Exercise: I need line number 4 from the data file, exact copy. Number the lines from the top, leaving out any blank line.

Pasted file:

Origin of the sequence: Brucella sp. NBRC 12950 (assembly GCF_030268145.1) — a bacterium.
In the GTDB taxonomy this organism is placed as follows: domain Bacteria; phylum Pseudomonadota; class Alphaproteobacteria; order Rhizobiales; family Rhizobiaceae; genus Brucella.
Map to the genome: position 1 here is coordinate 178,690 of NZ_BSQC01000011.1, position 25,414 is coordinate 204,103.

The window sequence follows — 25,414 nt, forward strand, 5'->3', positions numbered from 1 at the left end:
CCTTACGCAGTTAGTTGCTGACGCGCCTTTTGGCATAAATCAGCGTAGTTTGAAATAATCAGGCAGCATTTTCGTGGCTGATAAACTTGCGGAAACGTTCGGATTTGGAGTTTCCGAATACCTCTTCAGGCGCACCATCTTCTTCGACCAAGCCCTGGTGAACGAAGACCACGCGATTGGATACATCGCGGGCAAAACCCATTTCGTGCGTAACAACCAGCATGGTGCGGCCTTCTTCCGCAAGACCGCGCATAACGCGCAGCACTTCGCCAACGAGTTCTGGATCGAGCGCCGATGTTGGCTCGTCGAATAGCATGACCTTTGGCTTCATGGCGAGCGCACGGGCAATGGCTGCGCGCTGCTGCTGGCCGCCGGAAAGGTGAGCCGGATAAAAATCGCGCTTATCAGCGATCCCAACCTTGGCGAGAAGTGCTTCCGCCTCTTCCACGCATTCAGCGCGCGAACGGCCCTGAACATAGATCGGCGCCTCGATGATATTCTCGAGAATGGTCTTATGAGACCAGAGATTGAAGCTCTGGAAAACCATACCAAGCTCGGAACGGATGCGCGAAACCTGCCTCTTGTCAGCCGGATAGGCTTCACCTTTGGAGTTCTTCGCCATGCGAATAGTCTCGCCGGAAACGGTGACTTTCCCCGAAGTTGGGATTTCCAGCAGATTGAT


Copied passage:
The window sequence follows — 25,414 nt, forward strand, 5'->3', positions numbered from 1 at the left end: